Thinkup.ae was launched with a teaser campaign through Twitter, followed by the opening of the site on September 4. So far, there are 85 registered members who have made a commitment to contribute to the website, while there are 2,400 Twitter followers and 700 Facebook fans of the initiative Image Credit: Supplied

The need to connect with his community drove 23-year-old Emirati Saleh Al Braik to create the website Thinkup.ae that allows young talent from across the GCC to showcase their efforts.

The initiative was launched with a teaser campaign through Twitter, followed by the opening of the site on September 4, this year. So far, there are 85 registered members who have made a commitment to contribute to the website, while there are 2,400 Twitter followers and 700 Facebook fans of the initiative.

"I came back to the UAE and was proud to see to how rapidly it had developed while I was away. At the same time, I felt so disconnected from my community," Al Braik said. He had just returned to Dubai after completing his undergraduate studies in finance at the University of Essex in the UK.

"I couldn't stop wondering about where the talented people of my generation were, and how could I meet them, listen to their thoughts and find out what they were interested in."

It was 2009, a boom time for social networking in the region, especially Twitter — a forum that Al Braik found gave him a sense of belonging, as soon as he joined.

He said: "I was suddenly surrounded by this group of young men and women from backgrounds just like mine, were raised just like me, had similar interests, shared the same jokes and were just as passionate as I was. They inspired me.

"I felt connected to those individuals, who were mostly between the ages of 13 and 28. I started Tweeting to inspire them, to make them laugh, to share with them my thoughts and ideas, and they were extremely positive and responsive. By April 2009, I had more than 16,000 followers from all over the Gulf."

Through his Twitter interactions, Al Braik started to spot hidden talent. He noticed that many of his online friends were photographers, artists, designers, writers and videographers.

Recognition

He also noticed that only a few, if any, of those talented friends were confident enough to showcase their work to the community and get the recognition they deserved.

He said: "In my opinion, we as Khaleejis tend to be shy and humble about what we are good at, and I strongly felt that with my ‘virtual' friends."

That urged Al Braik to look at creating a social platform, a place where all his friends could gather and bring their ideas, express themselves and share their work.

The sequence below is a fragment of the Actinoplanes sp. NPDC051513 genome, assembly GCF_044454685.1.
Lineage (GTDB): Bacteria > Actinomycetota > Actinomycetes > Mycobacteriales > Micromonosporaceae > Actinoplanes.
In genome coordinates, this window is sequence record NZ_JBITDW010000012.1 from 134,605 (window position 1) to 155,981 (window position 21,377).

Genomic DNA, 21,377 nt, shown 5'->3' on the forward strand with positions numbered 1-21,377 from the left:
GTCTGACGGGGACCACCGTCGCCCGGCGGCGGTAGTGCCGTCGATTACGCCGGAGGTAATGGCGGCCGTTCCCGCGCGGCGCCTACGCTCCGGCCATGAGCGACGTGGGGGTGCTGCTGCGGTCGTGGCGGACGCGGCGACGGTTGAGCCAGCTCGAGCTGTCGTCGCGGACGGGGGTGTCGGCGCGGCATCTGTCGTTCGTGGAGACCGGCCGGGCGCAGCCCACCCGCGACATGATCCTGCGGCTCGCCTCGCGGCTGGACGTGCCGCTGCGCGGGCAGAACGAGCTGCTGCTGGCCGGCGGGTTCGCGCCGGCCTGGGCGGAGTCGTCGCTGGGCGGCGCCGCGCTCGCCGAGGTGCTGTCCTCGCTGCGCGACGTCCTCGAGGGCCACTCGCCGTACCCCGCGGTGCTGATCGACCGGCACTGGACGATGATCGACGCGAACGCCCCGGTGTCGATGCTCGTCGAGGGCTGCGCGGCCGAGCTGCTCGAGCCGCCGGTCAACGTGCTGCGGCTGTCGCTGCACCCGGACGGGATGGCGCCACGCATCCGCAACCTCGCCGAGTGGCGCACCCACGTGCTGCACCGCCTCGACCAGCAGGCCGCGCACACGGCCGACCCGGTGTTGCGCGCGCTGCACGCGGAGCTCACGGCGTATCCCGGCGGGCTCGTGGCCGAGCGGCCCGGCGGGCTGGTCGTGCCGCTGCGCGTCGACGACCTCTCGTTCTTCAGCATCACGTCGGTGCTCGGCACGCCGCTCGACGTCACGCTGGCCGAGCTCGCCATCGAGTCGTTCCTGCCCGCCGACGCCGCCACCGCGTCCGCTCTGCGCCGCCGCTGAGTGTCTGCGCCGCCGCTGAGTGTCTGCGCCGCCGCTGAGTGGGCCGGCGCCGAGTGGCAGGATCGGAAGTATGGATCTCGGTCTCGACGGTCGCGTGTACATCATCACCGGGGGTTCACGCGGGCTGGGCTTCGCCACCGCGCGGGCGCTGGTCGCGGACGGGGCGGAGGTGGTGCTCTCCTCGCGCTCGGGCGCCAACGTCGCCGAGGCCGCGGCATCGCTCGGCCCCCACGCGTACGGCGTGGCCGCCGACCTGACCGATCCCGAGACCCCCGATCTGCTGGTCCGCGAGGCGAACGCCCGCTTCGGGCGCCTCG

Since he was targeting a huge group of individuals from all over the GCC and he was working full time in a finance job, Al Braik knew from the beginning that establishing a physical hub was almost impossible. It was then the idea occurred to him — a website that could serve as a virtual social hub.

He started by sharing his idea with a small group, mostly his cousins and very close friends from different countries in the Gulf. When it was enthusiastically welcomed, he decided to put it into action. It was the beginning of ThinkupGCC, the banner under which Thinkup.ae was launched. He then started forming teams across the GCC, and chose a main contact person in every country, who represented and promoted the initiative and searched for talent in his or her community.

"Putting this huge thing together has been a challenge. I was depending on a huge group of people that I had never met. Their work and contributions were going to make this virtual hub go live. Also, there was the challenge of this being a non-profit project. I had no sponsors at all, and the whole website was built and designed by volunteers."

The site has eight sections or ‘pillars'. The first pillar, ThinkBig, features people who excel in their fields, and would inspire the youth.

Then there is ThinkHelp, which focuses on individuals who do things for the goodwill of the community.

Community events

The third pillar, ThinkSmart, aims at shedding light on school and university student projects, which need volunteers or sponsorship.

Then there is WeThink, a space where writers and columnists can express their opinions and thoughts about social issues that concern them, through articles they post and which are updated regularly.

Thinkskills, the most interactive section of the website, is where the talent is showcased. Videos are posted, wherein artists and designers share their work and talk about it, and sport lovers display their passion and talent on the field.

The sixth pillar, ThinkBrave, features the stories of bravery by young GCC nationals.

For the philanthropists who organise charity and community development events, there's ThinkEvent, where they can raise awareness and the social support that they need. The last pillar, IThink, is the fun section, where ThinkUpGCC team share their behind the scenes photos and videos.

"The launch was a success, and I hope that it will only get better. It's time for my GCC national brothers and sisters to speak up and show the world how capable, smart and talented they are." Al Braik concluded.